President Donald Trump signs an autograph on his way out after delivering his first address to a joint session of Congress in the House chamber of the U.S. Capitol in Washington, DC.

Donald Trump Might Separate Women, Children During Stops At Mexican Border

The Trump administration is said to be pushing a new policy that would separate women and children detained at the border while illegally crossing over into the U.S.

Reuters reports the proposal is now under consideration by the Department of Homeland Security, with Trump on record as being opposed to the current “catch and release” system where migrants captured at the border are freed to reside in the states as the legal process plays out.

Officials have admitted part of the reason for the proposed change is to discourage mothers from illegally entering the U.S. with their young children.

The new policy would also allow the government to keep parents under lock and key as they contest their sought- after deportations. Children would be held in protective custody by Department of Health and Human Services officials.

Between Oct. 1, 2016, and Jan. 31, 2017, roughly 54,000 children and their guardians were captured illegally crossing the border, nearly double the number of people captured over the same time frame a year before.

President Donald Trump walks towards Marine One for a departure on the South Lawn of White House March 2, 2017, in Washington, DC. [Image by Alex Wong/Getty Images].

Congressional Republicans have long contended women are willing to make the dangerous trek with their children because they are assured if captured they will be quickly released from detention and given court dates set years into the future.

In a statement, U.S. Representative Henry Cuellar, a Texas Democrat whose district includes about 200 miles (320 km) of the border with Mexico, slammed the proposal, insisting, “bottom line, separating mothers and children is wrong. That type of thing is where we depart from border security and get into violating human rights.”

Since the days of his campaign run against Democratic nominee Hillary Clinton, Trump has made being hard on immigration a major part of his platform.

Since taking the Oval Office, Trump has used his executive powers to sign into law a measure that designates several other categories of the estimated 11 million undocumented immigrants now in the states for priority deportations, including those who have been “charged with any criminal offense” or those who have “committed acts that constitute as a chargeable offense.”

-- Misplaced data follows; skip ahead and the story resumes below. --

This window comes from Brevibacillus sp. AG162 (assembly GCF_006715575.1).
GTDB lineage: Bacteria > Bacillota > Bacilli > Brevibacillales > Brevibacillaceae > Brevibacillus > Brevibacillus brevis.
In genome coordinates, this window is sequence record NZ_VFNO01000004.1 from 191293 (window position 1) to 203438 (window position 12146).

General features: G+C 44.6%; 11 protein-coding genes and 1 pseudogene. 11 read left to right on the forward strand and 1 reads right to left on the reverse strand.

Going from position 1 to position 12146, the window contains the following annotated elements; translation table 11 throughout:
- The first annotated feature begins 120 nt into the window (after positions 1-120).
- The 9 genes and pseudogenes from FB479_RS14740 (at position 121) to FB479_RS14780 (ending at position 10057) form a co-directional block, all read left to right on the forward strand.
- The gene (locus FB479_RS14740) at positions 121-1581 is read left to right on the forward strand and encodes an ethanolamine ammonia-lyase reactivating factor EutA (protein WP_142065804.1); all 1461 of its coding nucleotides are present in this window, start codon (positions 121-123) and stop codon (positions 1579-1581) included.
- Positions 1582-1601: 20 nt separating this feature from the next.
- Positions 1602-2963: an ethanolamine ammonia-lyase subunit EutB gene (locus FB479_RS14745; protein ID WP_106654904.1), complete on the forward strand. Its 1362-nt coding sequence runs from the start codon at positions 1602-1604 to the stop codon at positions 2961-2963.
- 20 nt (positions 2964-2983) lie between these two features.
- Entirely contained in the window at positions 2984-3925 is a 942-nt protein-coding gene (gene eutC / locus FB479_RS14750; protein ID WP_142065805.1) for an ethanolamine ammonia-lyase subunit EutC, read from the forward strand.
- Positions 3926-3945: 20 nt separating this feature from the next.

“Many aliens who illegally enter the United States and those who overstay or otherwise violate the terms of their visas present a significant threat to national security and public safety,” the order states. “This is particularly so for aliens who engage in criminal conduct in the United States.”

President Donald Trump shakes hands on his way out after delivering his first address to a joint session of Congress on February 28, 2017, in the House chamber of the U.S. Capitol in Washington, DC. [Images by Jim Lo Scalzo/Getty Images].

While stressing that overstaying a visa stay is not a criminal act in and of itself, legal experts counter that those who do so could fall under a vague clause in the executive order stipulating that undocumented immigrants who “have engaged in fraud or willful misrepresentation in connection with any official matter” are also a priority for deportation.

“This is scary stuff for America’s legacy of immigration, for business and for our hospitality,” said Michael Wildes, an immigration attorney who formerly represented Trump Models, the Miss Universe Organization, and First Lady Melania Trump.

“The DHS deportation force has a track record of racial profiling and excessive force abuses, and expanding it will further erode the rights of millions of people who call our safe border communities home,” said Omar Jadwat, the director of the ACLU’s Immigrants’ Rights Project.

“Locking up asylum seekers who pose no danger or flight risk is unconstitutional and benefits nobody except private prison corporations and politicians looking to score rhetorical points,” he added in a statement. “We will see the Trump administration in court if they go down that road.”

[Featured Image by Jim Lo Scalzo/Getty Images]

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